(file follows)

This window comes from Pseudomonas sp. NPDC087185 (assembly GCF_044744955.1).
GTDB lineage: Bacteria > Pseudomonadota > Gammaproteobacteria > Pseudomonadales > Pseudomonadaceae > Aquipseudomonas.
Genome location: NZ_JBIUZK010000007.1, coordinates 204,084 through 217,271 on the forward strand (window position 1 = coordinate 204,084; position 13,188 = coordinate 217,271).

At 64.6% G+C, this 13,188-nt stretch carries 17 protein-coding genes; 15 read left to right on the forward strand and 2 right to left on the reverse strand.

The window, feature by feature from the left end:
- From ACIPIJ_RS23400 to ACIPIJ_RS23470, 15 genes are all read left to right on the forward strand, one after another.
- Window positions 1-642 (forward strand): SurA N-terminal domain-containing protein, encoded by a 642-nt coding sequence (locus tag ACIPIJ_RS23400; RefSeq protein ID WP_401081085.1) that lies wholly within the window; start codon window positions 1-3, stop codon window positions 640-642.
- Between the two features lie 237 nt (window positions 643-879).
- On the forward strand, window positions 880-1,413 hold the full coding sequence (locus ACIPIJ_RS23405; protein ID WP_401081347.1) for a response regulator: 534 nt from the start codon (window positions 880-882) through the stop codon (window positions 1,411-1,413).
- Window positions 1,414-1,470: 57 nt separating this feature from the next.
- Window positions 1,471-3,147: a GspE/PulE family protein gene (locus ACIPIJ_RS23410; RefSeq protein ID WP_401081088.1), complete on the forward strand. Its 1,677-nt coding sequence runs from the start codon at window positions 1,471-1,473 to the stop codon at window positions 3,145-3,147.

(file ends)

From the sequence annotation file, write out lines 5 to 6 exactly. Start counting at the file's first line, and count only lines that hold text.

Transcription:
The window, feature by feature from the left end:
- From ACIPIJ_RS23400 to ACIPIJ_RS23470, 15 genes are all read left to right on the forward strand, one after another.